Crisis Severity The severity score from 1 to 5 is based on 31 indicators aggregated into 3 pillars (impact, conditions, and complexity)2.80 Very lowVery high 5
Impact This measures the impact of the crisis itself, in terms of the scope of its geographical, and human effects.2.50 Very lowVery high 5
Humanitarian Conditions This measures the conditions and status of the people affected, including info about the distribution of severity.3.00 Very lowVery high 5
Complexity This measures the complexity of the crisis, in terms of factors that affect its mitigation or resolution.2.80 Very lowVery high 5
Access Constraints This measures the level of humanitarian access constraints.2.0No constraintsExtreme constraints
As of November 2019, Chad hosts more than 330,750 Sudanese refugees from Darfur. Darfur refugees are largely distributed between refugee camps and host communities in the regions of Wadi Fira, Ouaddai, Sila, and Salamat, all near Chad’s border with Sudan?Most of the refugee population arrived in Chad in the wake of the escalation of the Darfur Crisis in 2003-04, though ongoing violence in Darfur has led to periodic new waves of arrivals.? As the situation in Darfur remains unstable, only 20,000 refugees been able to return to their places of origin.?
Even though many Darfur refugees have been in Chad for more than a decade, the overall level of humanitarian needs remains very high. Among refugees in camps, access to income generating opportunities is generally very low, which plays a role in driving needs for support for food security and livelihoods. ? Access to WASH and health services is limited, partially as a result of outdated infrastructure in camps, often more than 15 years old. ?In refugee-hosting regions of eastern Chad, the rate of access to potable water is estimated to be only about 50%. ? Humanitarian needs have been negatively impacted by significant funding shortfalls and a declining level of food assistance provided to refugees from Darfur in recent years.?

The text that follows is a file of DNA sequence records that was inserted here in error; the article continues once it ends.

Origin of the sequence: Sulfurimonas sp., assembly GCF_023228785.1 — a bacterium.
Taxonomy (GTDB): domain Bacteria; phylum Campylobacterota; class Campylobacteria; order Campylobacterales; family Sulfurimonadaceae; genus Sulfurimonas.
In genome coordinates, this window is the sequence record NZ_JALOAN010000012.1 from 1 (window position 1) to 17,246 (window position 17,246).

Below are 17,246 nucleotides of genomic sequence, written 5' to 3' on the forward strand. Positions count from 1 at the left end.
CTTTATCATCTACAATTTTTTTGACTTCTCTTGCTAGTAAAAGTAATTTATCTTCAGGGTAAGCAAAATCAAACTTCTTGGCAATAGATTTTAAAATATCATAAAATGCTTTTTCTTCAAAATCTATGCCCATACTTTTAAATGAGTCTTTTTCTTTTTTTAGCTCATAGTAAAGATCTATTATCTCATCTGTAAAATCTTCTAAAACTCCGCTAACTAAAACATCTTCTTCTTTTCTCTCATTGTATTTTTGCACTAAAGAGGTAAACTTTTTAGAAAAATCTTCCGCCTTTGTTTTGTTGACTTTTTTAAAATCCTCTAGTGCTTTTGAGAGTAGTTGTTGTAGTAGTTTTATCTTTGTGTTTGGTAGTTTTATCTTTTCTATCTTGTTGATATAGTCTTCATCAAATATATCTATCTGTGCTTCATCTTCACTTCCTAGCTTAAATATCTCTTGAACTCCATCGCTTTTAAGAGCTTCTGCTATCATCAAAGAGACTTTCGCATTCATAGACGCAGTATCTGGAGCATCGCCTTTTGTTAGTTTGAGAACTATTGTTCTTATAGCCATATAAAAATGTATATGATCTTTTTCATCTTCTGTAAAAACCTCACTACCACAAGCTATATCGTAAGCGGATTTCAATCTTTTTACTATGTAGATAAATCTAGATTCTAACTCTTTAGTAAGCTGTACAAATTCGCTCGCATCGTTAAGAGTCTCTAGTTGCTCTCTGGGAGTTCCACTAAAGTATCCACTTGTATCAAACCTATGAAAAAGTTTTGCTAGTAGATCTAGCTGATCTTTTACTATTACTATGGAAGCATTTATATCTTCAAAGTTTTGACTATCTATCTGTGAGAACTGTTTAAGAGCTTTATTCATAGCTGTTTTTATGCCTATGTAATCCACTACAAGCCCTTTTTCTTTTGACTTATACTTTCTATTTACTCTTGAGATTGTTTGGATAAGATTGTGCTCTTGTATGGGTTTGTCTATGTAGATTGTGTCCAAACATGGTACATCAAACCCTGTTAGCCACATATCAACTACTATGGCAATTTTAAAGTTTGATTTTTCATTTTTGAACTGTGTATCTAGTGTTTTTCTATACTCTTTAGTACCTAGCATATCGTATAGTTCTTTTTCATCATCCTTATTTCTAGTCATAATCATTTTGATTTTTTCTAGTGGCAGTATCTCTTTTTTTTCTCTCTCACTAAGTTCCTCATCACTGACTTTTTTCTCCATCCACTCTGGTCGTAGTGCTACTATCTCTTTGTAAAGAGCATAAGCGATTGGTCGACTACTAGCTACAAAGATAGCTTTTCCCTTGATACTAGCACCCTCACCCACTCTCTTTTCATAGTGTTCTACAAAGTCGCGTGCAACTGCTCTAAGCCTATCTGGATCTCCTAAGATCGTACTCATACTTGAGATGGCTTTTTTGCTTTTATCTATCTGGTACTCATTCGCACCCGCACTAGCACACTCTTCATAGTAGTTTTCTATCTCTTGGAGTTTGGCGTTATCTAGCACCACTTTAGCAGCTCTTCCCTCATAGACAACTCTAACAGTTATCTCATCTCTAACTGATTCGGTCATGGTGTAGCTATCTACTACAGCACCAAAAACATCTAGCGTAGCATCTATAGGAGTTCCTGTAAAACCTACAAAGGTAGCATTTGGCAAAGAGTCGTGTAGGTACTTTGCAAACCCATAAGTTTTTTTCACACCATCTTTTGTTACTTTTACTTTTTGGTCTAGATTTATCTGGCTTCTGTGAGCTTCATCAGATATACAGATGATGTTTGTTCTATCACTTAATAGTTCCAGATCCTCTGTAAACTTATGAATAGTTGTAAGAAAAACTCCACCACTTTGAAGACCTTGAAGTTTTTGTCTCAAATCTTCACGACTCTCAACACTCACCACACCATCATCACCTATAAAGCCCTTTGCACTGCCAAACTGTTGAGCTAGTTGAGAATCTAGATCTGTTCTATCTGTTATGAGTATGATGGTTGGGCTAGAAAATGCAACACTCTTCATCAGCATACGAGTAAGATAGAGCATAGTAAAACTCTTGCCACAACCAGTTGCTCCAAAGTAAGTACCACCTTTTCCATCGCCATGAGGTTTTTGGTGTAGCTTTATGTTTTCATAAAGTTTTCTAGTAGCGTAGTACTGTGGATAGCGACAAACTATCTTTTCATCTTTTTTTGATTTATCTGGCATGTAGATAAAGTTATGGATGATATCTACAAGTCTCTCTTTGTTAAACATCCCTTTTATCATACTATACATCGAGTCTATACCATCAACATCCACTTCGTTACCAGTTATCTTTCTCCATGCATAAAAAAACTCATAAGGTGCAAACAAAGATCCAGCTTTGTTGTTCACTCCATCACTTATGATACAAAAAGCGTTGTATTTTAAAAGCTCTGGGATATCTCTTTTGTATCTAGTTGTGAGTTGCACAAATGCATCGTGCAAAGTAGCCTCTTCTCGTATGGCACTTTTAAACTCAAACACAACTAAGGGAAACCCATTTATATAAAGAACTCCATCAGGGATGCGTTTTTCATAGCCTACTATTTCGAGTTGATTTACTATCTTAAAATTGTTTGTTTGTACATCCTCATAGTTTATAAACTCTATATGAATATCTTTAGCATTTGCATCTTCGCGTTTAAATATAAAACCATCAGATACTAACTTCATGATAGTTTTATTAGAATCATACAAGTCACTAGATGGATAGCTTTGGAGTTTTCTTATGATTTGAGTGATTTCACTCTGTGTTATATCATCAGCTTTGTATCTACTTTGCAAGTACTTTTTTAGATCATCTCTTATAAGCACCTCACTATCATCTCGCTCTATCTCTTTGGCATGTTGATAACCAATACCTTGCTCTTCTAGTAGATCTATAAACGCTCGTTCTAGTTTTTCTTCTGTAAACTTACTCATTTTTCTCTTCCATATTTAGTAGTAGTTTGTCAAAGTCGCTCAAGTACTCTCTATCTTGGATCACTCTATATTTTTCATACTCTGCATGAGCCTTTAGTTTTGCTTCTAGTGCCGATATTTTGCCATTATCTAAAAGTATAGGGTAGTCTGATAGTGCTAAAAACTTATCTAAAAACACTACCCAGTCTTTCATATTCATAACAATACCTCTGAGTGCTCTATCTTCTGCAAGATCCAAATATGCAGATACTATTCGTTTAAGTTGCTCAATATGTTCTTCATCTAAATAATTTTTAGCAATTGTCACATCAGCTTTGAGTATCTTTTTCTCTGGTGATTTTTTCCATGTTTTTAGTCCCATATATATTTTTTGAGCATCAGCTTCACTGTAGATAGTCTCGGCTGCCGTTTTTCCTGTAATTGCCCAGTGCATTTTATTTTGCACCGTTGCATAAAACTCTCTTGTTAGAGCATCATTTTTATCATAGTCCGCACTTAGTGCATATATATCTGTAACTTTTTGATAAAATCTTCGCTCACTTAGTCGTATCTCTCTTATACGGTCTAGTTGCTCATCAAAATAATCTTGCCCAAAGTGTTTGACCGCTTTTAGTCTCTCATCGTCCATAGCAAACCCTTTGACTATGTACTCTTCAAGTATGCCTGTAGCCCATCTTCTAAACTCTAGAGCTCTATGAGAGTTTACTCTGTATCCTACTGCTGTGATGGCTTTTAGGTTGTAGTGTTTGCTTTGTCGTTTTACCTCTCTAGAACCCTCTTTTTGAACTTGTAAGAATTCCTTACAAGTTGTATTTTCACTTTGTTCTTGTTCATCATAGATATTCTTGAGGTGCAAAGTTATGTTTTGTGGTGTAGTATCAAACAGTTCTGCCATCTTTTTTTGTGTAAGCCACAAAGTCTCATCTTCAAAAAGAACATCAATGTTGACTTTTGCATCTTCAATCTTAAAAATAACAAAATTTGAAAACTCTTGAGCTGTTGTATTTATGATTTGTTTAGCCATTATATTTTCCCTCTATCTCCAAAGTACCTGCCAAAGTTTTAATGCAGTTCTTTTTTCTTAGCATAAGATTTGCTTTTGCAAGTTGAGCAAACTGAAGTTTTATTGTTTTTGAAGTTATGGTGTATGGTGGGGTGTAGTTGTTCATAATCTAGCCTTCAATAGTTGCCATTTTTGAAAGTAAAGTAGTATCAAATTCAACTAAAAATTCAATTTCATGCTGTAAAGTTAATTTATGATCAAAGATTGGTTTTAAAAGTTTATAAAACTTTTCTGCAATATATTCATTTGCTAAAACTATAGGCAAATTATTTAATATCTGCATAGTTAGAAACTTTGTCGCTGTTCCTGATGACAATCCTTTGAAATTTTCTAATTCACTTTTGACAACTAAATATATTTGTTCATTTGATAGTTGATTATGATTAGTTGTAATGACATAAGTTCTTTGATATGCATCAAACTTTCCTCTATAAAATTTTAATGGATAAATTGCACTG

No significant recent humanitarian developments. This crisis is being monitored by our analysis team.
The volatile security situation combined with a lack of infrastructure restrict humanitarian access. Humanitarian actors have been targeted by violence, including the deaths of 2 humanitarians, resulting in activities being disrupted and suspended. Sporadic incidents of landmine explosions in the Borkou, Ennedi, and Tibesti regions were also recorded. Organisations face challenges due to the lack of government control in Lac and Tibesti regions, where armed groups maintain control. Lac, Ouddai, Sila, and Tibesti regions are all under a ‘state of emergency’ due to ongoing violence, preventing affected populations from accessing humanitarian assistance. Interference into humanitarian activities also remains a concern and lengthy registration and visa processes continue to impede access.
Source : GCSI